Barker et.al. 2013. Supplemental vitamin D enhances the recovery in peak isometric force shortly after intense exercise

Kuehi et.al. 2010. Efficacy of tart cherry juice in reducing muscle pain during running: a randomized controlled trial

Tsitsimpikou et.al. 2013. Administration of tomato juice ameliorates lactate dehydrogenase and creatinine kinase responses to anaerobic training

Pritchett and Pritchett 2012. Chocolate milk: a post-exercise recovery beverage for endurance sports

Goh et.al. 2012. Recovery from cycling exercise: effects of carbohydrate and protein beverages

Roengrit et.al. 2014. Antioxidant and anti-nociceptive effects of Phyllanthus amarus on improving exercise recovery in sedentary men: a randomized crossover (double-blind) design

Yan et.al. 2014. Polysaccharides from Cordyceps sinensis mycelium ameliorate exhaustive swimming exercise-induced oxidative stress

The spectrum of Breathing Frequencies

Martarelli et.al 2011 Diaphragmatic Breathing Reduces Exercise-Induced Oxidative Stress

Zeldan et. al. 2011. Brain Mechanisms Supporting the Modulation of Pain by Mindfulness Meditation

Kerr et.al. 2013. Mindfulness starts with the body: somatosensory attention and top-down modulation of cortical alpha rhythms in mindfulness meditation

Goyal et.al. 2014. Meditation Programs for Psychological Stress and Well-being. A Systematic Review and Meta-analysis

Porges 2006. The Polyvagal Perspective

Eckberg et.al. 1980. Phase relationship between normal human respiration and baroreflex responsiveness

Mason et.al. 2013. Cardiovascular and Respiratory Effect of Yogic Slow Breathing in the Yoga Beginner: What Is the Best Approach?

Bernadi et.al. 2001. Modulatory effects of respiration

Couck et.al. 2012. You may need the vagus nerve to understand pathophysiology and to treat diseases

Lemaitre et.al. 2003. Apnea: a new training method in sport?

Kozhevnikov 2013. Neurocognitive and Somatic Components of Temperature Increases during g-Tummo Meditation: Legend and Reality

5 thoughts on “How to do it

  1. This is great explanation of what is going on in our bodies while breathing.
    Could you please tell me should we breathe through nose or mouth while doing this recovery breathing?
    And can you maybe make some scientific presentation like this one about breathing while exercise? Like for example nose vs mouth,frequency,depth and slower vs shallow and faster,what is better for lactate threshold …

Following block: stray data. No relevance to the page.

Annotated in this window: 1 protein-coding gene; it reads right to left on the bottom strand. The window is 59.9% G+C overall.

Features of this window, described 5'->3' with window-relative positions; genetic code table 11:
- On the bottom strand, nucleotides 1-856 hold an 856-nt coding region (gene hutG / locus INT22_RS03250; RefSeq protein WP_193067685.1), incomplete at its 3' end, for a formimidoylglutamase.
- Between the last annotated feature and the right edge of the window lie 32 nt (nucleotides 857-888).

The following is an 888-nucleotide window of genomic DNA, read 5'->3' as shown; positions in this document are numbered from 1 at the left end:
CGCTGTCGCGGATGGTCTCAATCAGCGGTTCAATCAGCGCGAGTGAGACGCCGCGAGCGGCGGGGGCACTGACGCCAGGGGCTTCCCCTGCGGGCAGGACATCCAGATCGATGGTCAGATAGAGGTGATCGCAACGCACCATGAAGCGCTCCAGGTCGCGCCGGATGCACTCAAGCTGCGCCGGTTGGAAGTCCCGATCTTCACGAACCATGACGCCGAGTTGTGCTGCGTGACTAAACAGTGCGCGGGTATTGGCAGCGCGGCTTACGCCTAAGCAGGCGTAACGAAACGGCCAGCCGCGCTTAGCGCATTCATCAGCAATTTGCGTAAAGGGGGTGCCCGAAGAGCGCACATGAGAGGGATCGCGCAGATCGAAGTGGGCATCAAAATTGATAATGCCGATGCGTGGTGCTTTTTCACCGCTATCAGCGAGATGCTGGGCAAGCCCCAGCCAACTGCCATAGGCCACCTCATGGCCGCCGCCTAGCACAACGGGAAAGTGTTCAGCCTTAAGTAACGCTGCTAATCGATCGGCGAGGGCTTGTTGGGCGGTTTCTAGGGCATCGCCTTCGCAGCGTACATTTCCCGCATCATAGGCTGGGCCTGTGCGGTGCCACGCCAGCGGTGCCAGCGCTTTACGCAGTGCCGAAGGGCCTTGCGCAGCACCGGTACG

Thank’s

  2. Hello Mike. Thanks a lot for your kind words.
    I would recommend to breathe silently through the nose during Recovery Breathing. It is the most relaxing and natural way to breathe, unless you have any medical problems with nose-breathing.
    Reagarding breathing while exercising I haven´t really done much research into it. But from the little knowledge I have about it there seems to be one principle that applies here also: the slower you breathe (higher CO2 tolerance) the better lactate threshold you get. I know of two simple ways to breathe you can experiment with, if you like:
    1. Always breathe through the nose, and only exercise to the limit of your nosebreathing. Slowly work your way up to higher exercise intensities. It is a fun and interesting experience, though I believe it is too limiting if you are a professional athlete.
    2. Focus on long, complete exhales. Let the inbreath be just as you feel is necessary, fast or explosive, whatever feels natural. This way your breathing will slow down while exercising, without taking too much focus from the actual exercise. Many people have reported good experiences with this kind of breathing.
    None of these are my “inventions” so I really cannot say much more about it. But maybe its enough to give you something to experiment with 🙂
    Sincerely,
    Marius

  3. My dear Marius,
    Great…..!!
    Your technically well supported description and your excellent transmission of the processes an d principles involved lead to a clear understanding of the why and how of TE PRACTCAL EXERCISE.

    Thanks a million, I one of the best materials I have seen.

    ALvaro SAmpedro.

  4. Hi, super interesting stuff. I am following Wim Hof, im sure you are familiar with his breathing technique. I am very interested in your opinion on the wim hof method.!! Because it seems to have some similarities, and some totally opposite components.
    Would love your opinion on it.
    regards,

    A

  5. Hello Aaron! Thanks a lot for your kind words 🙂
    I am familiar with Wim Hofs method, but only through what I have found about him on the internet. I dont know the exact techniques he use, but I know other tummo breathing techniques. It was the tummo experience that inspired me to do the research about CO2, which led to Recovery Breathing.
    The heat from Recovery Breathing and heat from tummo are two very different things. Any heat from recovery breathing is because of inceased bloodflow, while heat from tummo is, well, the tummo energy 🙂
    I created Recovery Breathing as a very simplistic way to get the benefits of increased CCO2, and that is all it is intended for. I am sure Wim Hofs method is intended for a lot more. The theories of the Recovery Breathing might contribute to explaining a small aspect of his work 🙂

    Best regards,
    Marius